Making A Splash

Shutterstock © Lady waving a votes for women flag in long skirts for romantic short story Making a Splash


A special romantic short story for International Women’s Day…

She was determined to do her bit for the Cause… but how to draw attention without hurting anyone?

Angela Compton sat amongst the sweet grasses, her elbows on her raised knees and her face held in her cupped hands. What could she do?

It was a question that had been occupying her mind for some weeks now. How could she advance the Cause in a way that hadn’t been done at least a hundred times already?

At first, chaining yourself to railings had been a good way to gain attention, but it had been done so many times now. Millie Jameson had chained herself to the railings outside the Town Hall and no one took any notice.

She’d sat there while everyone walked past her, except for a few small boys, who jeered and threw some rotten tomatoes they’d sneaked from the back of the greengrocers. Poor Millie had dirty brown streaks all over her face and down the front of her skirt, and Angela doubted the squashed tomato marks would ever come out of her new jacket.

Well, she’d warned her, hadn’t she?

“Wear something you don’t care about,” she’d said. “If they drag you off, it’ll get filthy.”

Millie tossed her head in defiance.

“I don’t want to look like a ragbag when they arrest me. I’ll have my picture in the newspapers. Anyway, it’s for the Cause,” she said. “Come on, Angela. What are you going to do to make a splash?”

Well, she wasn’t going to chain herself to railings, that was for certain. Millie had sat there nearly all the day, while people either pretended they hadn’t noticed her or sniffed disapprovingly as they passed. No one brought her a glass of water, let alone a nice cup of tea and a biscuit.

Cecil Browning, the policeman, hadn’t come to arrest her and the newspapers weren’t interested. PC Browning hadn’t even brought a pair of bolt-croppers to cut her free. He’d just left her there and when it began to get dark Millie had to bribe one of the small boys to fetch her the key to the padlock from where she’d thrown it.

She’d gone home dirty, hungry and seething with frustration.

No, Angela thought, that had been a total waste of a day and a humiliation for Millie. People still sniggered when they passed her in the street. That wouldn’t have mattered if it had made them think about Votes For Women – but it hadn’t, except as a joke.

There were things people definitely hadn’t laughed about, though. What about those Irish ladies who’d set fire to the Post Office in Dublin? And the Scottish ones who’d put phosphorous in the pillar boxes?

Angela winced as she remembered the article in the paper which had reported that several postmen had been badly hurt. No, she didn’t want to do anything like that. She didn’t want to endanger lives; she just wanted to be able to vote, to make her voice heard.

There were the ladies who’d borrowed catapults from their young brothers and peppered Mr Asquith’s car with stones, and one down in Bristol who’d taken a whip to young Mr Churchill’s shoulders. Nobody had ignored them, had they?

Yet neither the Prime Minister nor Mr Churchill would be likely to come to their small town and Angela rather thought that any attempt to throw stones at the mayoral car or whip the stout Mayor would be greeted with laughter rather than outrage.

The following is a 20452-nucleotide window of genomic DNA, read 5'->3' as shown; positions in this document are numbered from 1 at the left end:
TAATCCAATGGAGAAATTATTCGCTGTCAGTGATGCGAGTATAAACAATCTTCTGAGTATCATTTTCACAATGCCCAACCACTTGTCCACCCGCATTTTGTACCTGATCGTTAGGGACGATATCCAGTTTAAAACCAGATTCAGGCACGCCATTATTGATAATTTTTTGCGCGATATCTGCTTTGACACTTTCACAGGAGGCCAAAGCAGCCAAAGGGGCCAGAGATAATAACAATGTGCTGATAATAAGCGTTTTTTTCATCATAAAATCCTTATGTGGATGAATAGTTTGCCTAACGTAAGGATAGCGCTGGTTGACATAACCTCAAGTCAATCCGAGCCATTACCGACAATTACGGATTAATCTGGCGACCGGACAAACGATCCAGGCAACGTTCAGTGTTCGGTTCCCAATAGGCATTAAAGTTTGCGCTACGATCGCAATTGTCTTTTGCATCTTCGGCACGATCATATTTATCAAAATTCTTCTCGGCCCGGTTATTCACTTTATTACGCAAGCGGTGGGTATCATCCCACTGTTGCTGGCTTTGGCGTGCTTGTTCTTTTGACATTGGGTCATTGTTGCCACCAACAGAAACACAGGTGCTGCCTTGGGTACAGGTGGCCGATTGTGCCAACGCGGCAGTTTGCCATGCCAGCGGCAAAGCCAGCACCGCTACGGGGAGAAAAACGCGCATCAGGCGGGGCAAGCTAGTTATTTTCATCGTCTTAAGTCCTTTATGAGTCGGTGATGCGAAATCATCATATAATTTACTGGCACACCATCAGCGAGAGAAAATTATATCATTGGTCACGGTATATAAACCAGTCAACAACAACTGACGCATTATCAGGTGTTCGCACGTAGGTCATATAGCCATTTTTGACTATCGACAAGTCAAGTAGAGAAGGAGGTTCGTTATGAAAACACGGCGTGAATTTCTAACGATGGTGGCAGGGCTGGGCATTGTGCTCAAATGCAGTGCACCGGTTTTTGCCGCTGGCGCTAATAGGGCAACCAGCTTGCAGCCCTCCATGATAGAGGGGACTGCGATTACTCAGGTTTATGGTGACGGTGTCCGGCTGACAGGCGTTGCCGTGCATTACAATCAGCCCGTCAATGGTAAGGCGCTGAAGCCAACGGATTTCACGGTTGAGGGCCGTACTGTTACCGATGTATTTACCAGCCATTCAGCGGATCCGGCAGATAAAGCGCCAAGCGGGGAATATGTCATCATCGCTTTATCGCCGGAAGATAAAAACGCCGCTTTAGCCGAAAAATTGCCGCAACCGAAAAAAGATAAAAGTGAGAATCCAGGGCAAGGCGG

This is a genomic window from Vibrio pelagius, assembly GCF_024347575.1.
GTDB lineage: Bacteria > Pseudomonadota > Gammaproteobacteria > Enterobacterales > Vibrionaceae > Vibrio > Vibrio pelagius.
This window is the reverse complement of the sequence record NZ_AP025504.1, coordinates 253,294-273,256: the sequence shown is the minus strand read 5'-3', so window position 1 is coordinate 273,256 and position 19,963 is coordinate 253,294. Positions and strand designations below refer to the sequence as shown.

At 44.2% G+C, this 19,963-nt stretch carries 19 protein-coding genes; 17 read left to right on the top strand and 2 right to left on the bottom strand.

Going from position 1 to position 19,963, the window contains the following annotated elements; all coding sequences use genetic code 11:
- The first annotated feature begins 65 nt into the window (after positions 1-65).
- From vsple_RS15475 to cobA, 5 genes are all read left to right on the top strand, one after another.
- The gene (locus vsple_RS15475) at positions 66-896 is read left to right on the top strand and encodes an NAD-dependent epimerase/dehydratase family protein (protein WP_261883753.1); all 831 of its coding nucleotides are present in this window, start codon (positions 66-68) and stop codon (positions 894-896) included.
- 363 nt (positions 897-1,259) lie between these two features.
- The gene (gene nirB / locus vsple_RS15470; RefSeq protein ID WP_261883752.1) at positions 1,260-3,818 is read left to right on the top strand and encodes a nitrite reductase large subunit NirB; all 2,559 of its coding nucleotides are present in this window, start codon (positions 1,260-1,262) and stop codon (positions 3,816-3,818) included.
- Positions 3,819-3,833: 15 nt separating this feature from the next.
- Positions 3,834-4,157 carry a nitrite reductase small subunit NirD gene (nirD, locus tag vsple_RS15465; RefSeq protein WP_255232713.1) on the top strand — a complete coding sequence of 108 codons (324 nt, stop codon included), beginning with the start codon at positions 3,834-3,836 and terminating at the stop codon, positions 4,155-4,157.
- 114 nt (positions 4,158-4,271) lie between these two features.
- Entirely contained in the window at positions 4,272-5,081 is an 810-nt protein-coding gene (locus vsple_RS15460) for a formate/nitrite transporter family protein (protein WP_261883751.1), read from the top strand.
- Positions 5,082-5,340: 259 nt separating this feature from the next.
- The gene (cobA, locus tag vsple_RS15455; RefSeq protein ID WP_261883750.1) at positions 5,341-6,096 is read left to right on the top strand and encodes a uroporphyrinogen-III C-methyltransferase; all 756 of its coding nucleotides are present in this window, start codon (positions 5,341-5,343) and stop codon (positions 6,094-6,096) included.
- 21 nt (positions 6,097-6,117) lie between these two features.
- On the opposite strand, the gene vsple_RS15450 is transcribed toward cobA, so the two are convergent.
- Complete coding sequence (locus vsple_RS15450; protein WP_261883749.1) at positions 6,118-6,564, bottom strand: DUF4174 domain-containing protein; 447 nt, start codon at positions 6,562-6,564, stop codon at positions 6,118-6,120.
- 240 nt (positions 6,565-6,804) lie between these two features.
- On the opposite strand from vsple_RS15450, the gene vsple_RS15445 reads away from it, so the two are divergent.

As for that Emily Davison, who ran out in front of the King’s horse, at the Derby last month – what was she thinking of? They said she’d been trying to stick a Votes For Women poster on it.

Angela considered sticking a poster on Trusty or Troubadour, the two gentle giant plough horses, but she couldn’t see that would do any good. At the speed they went, she’d have time to stick slogans all over them. There’d be no risk to the horses, but the ploughman would just take the paper off and throw it away.

No. She had to do something that would make people sit up and take notice, but she didn’t want to put anyone’s life at risk. Not hers, and certainly not Trusty or Troubadour’s.

But what?

A rustling in the grass made her look up. Cecil Browning stood there, turning his cap round and round in his hands. How different he looked when he wasn’t wearing a helmet that hid his thick, wavy hair!

Angela shaded her eyes and looked up at him. She’d taken off her hat, which lay on the ground beside her, but this was 1913, not the Dark Ages.

“Hello!” she said. If he made any sort of a comment, she’d give him what for. If she chose to sit hatless on the grass, who was to say she couldn’t? Not Cecil Browning, that was for sure.

“Miss Compton. How do you do?”

She wasn’t going to let him see he’d rather taken the wind out of her sails.

“I’m well, thank you for asking,” she said in tones of unconcern. Her skirt had been pushed up by the wind, showing a sliver of stocking above her buttoned boot. She smoothed it down.

Not that she cared if Cecil saw her leg. It was just a bit draughty.

“It’s such a nice day, I thought I’d go for a stroll,” he said.

Oh, so you’re not on duty, then? I thought you might have come to arrest me for trespass.

He started to deny it, then saw the teasing look in her eye and relaxed.

“It’s common land. I think you’re allowed to sit anywhere you like here, Miss,” he said solemnly. “I haven’t got a cell booked for you, anyway.”

Angela laughed, got up and picked up her hat. She turned to walk beside him, dangling it by its ribbons.

“Have you been to see Pearson’s Field? It’s near finished now. There’ll be a Grand Opening next month,” he said. “Will you be going?”